Ohlman to miss spring with injury
Orioles' Ohlman to miss spring with injury
SARASOTA, Fla. -- Orioles catcher Michael Ohlman has a right shoulder injury that will prevent him from participating in the rest of Spring Training.
Manager Buck Showalter said an MRI taken on Ohlman's right shoulder on Wednesday afternoon showed significant damage, and Ohlman will get a second opinion before deciding a course of action, which would be either surgery or rehab.
The 21-year-old Ohlman was on his way to the mall after a workout at the team's spring facility when he was cut off by another vehicle that didn't see him, flipping his truck in the process. Ohlman, who was wearing his seat belt, remained conscious and was able to crawl out of the truck, which landed on its roof.
A local product selected by the Orioles in the 11th round of the 2009 Draft, Ohlman was called over to big league camp (without an official invite) because of the team's wealth of pitchers and catcher Ronny Paulino's failure to report.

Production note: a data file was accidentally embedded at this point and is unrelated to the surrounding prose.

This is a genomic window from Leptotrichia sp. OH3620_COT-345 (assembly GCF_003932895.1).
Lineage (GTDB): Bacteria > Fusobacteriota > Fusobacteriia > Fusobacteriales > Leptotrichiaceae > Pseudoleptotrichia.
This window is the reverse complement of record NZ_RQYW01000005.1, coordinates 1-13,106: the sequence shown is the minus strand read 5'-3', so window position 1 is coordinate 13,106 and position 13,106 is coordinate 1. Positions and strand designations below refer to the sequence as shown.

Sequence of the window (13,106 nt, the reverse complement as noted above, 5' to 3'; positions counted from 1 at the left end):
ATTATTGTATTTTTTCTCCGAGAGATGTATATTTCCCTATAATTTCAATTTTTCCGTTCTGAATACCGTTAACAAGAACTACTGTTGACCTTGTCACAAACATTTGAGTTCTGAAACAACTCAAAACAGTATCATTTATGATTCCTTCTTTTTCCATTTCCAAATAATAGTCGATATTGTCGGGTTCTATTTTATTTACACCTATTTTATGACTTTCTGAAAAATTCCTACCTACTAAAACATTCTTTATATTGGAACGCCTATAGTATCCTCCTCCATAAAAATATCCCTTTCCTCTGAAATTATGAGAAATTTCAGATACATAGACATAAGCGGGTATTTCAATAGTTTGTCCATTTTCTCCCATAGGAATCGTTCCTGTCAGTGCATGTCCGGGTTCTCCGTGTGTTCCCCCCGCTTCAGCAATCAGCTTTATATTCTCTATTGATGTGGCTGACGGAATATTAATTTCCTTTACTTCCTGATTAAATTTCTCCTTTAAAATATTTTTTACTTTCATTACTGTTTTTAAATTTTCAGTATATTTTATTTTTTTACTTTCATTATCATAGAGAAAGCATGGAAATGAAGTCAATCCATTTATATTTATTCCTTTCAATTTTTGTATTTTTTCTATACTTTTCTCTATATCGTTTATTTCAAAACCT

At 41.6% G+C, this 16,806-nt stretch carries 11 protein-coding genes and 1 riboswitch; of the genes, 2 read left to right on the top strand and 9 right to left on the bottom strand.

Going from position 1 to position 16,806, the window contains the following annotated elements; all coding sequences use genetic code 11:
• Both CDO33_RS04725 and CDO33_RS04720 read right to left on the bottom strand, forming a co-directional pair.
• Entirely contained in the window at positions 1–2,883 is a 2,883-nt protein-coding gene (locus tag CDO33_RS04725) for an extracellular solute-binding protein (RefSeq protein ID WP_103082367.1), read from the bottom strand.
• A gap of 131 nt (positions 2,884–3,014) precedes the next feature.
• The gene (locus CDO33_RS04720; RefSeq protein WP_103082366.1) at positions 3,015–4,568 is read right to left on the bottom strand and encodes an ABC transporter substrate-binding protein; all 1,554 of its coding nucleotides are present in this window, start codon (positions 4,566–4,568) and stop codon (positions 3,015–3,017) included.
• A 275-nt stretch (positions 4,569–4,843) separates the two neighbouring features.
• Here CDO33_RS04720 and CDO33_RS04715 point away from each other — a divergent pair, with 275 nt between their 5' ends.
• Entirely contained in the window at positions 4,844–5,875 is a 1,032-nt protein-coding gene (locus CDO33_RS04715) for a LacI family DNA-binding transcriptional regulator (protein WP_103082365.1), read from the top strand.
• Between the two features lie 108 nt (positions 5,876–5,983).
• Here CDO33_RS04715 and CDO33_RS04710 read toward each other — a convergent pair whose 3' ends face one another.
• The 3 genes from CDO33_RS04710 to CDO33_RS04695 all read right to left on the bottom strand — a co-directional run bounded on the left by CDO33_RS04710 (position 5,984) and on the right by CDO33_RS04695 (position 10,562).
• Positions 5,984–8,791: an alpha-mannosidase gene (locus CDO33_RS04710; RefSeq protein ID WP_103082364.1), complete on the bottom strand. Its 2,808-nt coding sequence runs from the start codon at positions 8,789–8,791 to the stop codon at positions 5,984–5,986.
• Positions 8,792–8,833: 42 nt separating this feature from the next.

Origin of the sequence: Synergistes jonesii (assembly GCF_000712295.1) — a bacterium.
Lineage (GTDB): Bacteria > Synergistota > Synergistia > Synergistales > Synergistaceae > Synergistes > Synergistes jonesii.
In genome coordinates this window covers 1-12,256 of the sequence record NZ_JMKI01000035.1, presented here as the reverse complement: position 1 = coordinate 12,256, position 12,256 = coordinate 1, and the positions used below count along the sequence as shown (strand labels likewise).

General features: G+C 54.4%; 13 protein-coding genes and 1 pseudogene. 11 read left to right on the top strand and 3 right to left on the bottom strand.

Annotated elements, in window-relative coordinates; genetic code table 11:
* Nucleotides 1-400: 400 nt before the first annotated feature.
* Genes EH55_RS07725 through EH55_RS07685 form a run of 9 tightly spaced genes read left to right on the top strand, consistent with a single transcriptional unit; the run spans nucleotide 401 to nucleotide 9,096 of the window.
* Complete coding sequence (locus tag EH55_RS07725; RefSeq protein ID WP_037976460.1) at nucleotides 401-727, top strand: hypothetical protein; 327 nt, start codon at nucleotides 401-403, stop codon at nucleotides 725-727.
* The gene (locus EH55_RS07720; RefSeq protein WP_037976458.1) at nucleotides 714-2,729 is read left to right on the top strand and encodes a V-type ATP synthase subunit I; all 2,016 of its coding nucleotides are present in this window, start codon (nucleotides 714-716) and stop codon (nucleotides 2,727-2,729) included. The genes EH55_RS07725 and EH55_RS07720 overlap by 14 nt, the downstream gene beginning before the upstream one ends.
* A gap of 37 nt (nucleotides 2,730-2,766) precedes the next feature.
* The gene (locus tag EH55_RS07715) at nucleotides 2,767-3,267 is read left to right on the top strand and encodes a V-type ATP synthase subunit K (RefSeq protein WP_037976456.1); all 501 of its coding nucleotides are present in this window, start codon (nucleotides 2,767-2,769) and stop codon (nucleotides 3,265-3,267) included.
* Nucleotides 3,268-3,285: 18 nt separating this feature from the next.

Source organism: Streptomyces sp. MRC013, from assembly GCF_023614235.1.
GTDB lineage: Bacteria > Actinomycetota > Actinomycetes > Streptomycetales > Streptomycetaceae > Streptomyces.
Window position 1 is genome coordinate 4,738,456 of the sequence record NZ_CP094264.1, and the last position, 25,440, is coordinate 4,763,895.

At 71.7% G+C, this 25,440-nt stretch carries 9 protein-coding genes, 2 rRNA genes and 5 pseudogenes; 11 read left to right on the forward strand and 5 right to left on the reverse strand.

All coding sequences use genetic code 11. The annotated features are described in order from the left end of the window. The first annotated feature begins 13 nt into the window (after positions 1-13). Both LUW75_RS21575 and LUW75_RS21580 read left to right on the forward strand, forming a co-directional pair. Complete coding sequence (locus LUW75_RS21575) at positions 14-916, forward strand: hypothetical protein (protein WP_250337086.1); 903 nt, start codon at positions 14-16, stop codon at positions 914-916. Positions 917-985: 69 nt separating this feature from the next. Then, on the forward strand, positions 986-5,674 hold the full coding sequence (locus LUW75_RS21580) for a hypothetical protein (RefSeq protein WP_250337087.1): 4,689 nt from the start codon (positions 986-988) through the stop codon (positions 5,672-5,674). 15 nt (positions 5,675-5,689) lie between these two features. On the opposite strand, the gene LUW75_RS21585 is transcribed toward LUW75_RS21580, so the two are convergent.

Duquette denies interest in Damon
SARASOTA, Fla. -- Orioles executive vice president of baseball operations Dan Duquette officially put the kibosh on free agent Johnny Damon signing with Baltimore on Thursday afternoon.
Asked if Baltimore was going to sign Damon, Duquette laughed and said, "I don't think so. I already signed Damon when he was 28." Duquette added he'd prefer to sign the 28-year-old version of Damon, and while he is a big fan of the outfielder -- calling him "a leader and great clubhouse guy" -- Duquette said Damon doesn't fit into the Orioles' plans.
The 38-year-old Damon, who has an offseason home in Florida, is still looking for a job after hitting .261 with 16 homers and 73 RBIs in 150 games for Tampa Bay in 2011. His 17-year Major League career also includes stops in Kansas City, Oakland, Boston, New York and Detroit.
Duquette told MLB.com last week that the club isn't looking to make any immediate additions, although the Orioles -- with 10 players who are out of options -- are one of the most heavily scouted teams this spring given that their lack of roster flexibility makes them a prime candidate for trades.
"Right now, we are trying to figure out what we have in camp," Duquette said. "Maybe later in camp [there will be some moves]. I think right now, most teams are focused on finding out what they have."
Brittany Ghiroli is a reporter for MLB.com. Read her blog, Britt's Bird Watch, and follow her on Twitter @britt_ghiroli. This story was not subject to the approval of Major League Baseball or its clubs.